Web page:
Well, we think we know.
Wait, we kinda know. Sorta.
Shoot – do we know?
Okay, okay, okay… we know your IP address is reading this, or at least the IP address of your home router, which changes dynamically, so I suppose it could be your neighbor’s IP address now. Or your VPN’s. Maybe we know your ISP (Internet Service Provider) and wherever they are, roughly. Maybe your totally dynamic mobile phone IP address which can change every 48 hours. Perhaps we placed a cookie on your mobile phone browser. But now you’re on your desktop. Wait – do you use Safari or Firefox? If so, my third-party cookie is not tracking you at all. Your browser may have also erased my first-party cookie since not every browser retains those, either. Sigh.
Alas, we probably don’t actually know that you’re reading this.
Maybe we did know you, but forgot you or don’t recognize you. Or, even worse, we think someone else is reading this who is not you.
The Trap (& Unrealized Promise) of Surveillance Marketing
What’s wrong with all this running around? The way the Internet fundamentally works is why we often experience totally off-base personalization or messaging during our Internet experiences. It has gotten even tougher with increases in privacy protection and a drastic increase in telecommuting and mobile device use. Tracking people on your website and trying to “guess” what they want reliably is really tough work, and it’s not getting any easier.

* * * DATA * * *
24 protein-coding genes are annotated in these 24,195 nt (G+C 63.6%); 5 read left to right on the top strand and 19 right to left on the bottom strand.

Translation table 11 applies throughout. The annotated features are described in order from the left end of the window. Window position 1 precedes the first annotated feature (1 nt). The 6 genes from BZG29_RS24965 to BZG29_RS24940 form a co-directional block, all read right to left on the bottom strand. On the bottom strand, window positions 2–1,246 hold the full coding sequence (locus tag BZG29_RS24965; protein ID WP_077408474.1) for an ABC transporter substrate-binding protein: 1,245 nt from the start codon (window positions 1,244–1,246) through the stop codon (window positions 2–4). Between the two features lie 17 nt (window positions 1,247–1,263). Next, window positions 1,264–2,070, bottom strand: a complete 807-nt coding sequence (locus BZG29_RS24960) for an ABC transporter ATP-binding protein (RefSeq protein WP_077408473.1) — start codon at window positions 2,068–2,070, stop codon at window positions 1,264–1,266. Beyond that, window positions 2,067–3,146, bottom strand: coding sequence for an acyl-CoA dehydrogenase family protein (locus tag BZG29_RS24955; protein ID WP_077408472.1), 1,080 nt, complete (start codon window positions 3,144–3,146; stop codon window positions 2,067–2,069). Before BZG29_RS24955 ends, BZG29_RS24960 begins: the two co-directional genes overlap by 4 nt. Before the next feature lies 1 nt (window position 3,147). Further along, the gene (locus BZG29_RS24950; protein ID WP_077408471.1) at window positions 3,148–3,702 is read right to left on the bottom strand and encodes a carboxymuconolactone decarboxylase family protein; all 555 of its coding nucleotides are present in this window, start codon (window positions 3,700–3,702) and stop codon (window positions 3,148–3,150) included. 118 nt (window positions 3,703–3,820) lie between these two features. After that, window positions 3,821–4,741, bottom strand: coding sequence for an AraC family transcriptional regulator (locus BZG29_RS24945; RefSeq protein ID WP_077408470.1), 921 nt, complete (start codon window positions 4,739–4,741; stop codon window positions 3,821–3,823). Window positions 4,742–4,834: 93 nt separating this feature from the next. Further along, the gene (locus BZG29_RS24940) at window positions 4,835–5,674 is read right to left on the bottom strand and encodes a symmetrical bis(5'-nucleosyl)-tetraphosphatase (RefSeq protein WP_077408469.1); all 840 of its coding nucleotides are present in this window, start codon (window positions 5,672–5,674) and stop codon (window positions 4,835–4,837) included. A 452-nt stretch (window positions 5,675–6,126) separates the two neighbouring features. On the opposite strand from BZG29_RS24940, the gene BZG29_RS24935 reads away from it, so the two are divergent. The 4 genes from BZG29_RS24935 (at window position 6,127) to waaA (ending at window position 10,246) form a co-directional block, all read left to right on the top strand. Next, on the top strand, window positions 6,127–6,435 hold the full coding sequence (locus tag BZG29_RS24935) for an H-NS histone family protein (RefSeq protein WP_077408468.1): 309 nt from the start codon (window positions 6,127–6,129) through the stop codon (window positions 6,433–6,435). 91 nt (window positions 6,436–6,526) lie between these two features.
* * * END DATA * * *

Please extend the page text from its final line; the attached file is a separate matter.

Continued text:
As brands, we simply can’t sit back and let technology magically run our entire marketing funnel, guessing who is who and who wants what. That was fun for a while, and it still has its place, but the pendulum of privacy, value, and trust is swinging the other way now. We need to roll up our sleeves, put in some real work, and be truly helpful to our audience.
Being truly helpful leads to value, and value leads to trust, and trust leads to brand advocacy and sales. Walled gardens like Facebook, Google, Apple, and Amazon don’t have to “guess” who you are – you willingly tell them who you are, because the value exchange is (generally) worth it to most people.
A Six-Step Starter Recipe for Audience Engagement & Zero-Party Data
Luckily you don’t have to start a social network to build some trust and earn zero-party data, and you don’t even need to build a giant walled garden experience immediately. You can start with one interactive assessment to test knowledge and provide helpful feedback to a website visitor, then go from there. Here’s a quick 6-step recipe to get you going:
- Identify content that you’ve already written that has helped your audience solve a problem. If you don’t have any, simply start digging through your “Sent Items” folder and look for responses you seem to keep giving over and over to clients and prospects. If you have a customer service team or client success team, maybe ask them to check their “Sent Items” folder for recurring themes. These are usually common pain points and content opportunities.
- Sign up for a ChatGPT (or another large language model of your choice) account.
- Ask ChatGPT to create a 5-question multiple-choice quiz to assess someone’s knowledge of the topic(s) or specific URL of a piece you found in step 1 above.
- Use a tool like CredSpark to create and embed that quiz with helpful answers and advice seeded throughout, explaining wrong answers, and even recommending a course of action.
- Socialize your new interaction wherever your potential audience is, and be sure to include it in your newsletters.
- Use your newfound data to continue helping that audience with additional interactions, assessments, and recommendation tools.
There you go, you’re on your way now. You’ve taken something you’ve already done, you’ve generated something engaging and helpful with it, and you can iterate and pivot on that over and over.
Need some inspiration? Check out CredSpark’s gallery of Client Examples.